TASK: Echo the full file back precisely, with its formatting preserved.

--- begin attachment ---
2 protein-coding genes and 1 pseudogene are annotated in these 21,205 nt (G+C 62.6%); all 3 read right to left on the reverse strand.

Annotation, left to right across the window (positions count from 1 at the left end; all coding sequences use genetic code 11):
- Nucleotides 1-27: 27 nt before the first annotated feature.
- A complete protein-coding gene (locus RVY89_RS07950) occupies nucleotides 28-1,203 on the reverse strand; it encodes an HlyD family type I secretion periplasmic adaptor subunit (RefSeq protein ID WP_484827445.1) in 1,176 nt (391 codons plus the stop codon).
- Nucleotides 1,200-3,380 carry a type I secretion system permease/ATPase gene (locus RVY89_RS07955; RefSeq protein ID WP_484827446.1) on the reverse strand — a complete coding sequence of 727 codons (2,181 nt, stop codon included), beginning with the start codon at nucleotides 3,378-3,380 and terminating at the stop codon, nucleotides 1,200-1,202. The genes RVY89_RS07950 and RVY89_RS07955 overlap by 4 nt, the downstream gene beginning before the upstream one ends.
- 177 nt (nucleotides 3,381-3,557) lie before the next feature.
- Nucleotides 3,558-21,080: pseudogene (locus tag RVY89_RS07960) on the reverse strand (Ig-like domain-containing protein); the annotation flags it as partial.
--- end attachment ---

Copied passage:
2 protein-coding genes and 1 pseudogene are annotated in these 21,205 nt (G+C 62.6%); all 3 read right to left on the reverse strand.

Annotation, left to right across the window (positions count from 1 at the left end; all coding sequences use genetic code 11):
- Nucleotides 1-27: 27 nt before the first annotated feature.
- A complete protein-coding gene (locus RVY89_RS07950) occupies nucleotides 28-1,203 on the reverse strand; it encodes an HlyD family type I secretion periplasmic adaptor subunit (RefSeq protein ID WP_484827445.1) in 1,176 nt (391 codons plus the stop codon).
- Nucleotides 1,200-3,380 carry a type I secretion system permease/ATPase gene (locus RVY89_RS07955; RefSeq protein ID WP_484827446.1) on the reverse strand — a complete coding sequence of 727 codons (2,181 nt, stop codon included), beginning with the start codon at nucleotides 3,378-3,380 and terminating at the stop codon, nucleotides 1,200-1,202. The genes RVY89_RS07950 and RVY89_RS07955 overlap by 4 nt, the downstream gene beginning before the upstream one ends.
- 177 nt (nucleotides 3,381-3,557) lie before the next feature.
- Nucleotides 3,558-21,080: pseudogene (locus tag RVY89_RS07960) on the reverse strand (Ig-like domain-containing protein); the annotation flags it as partial.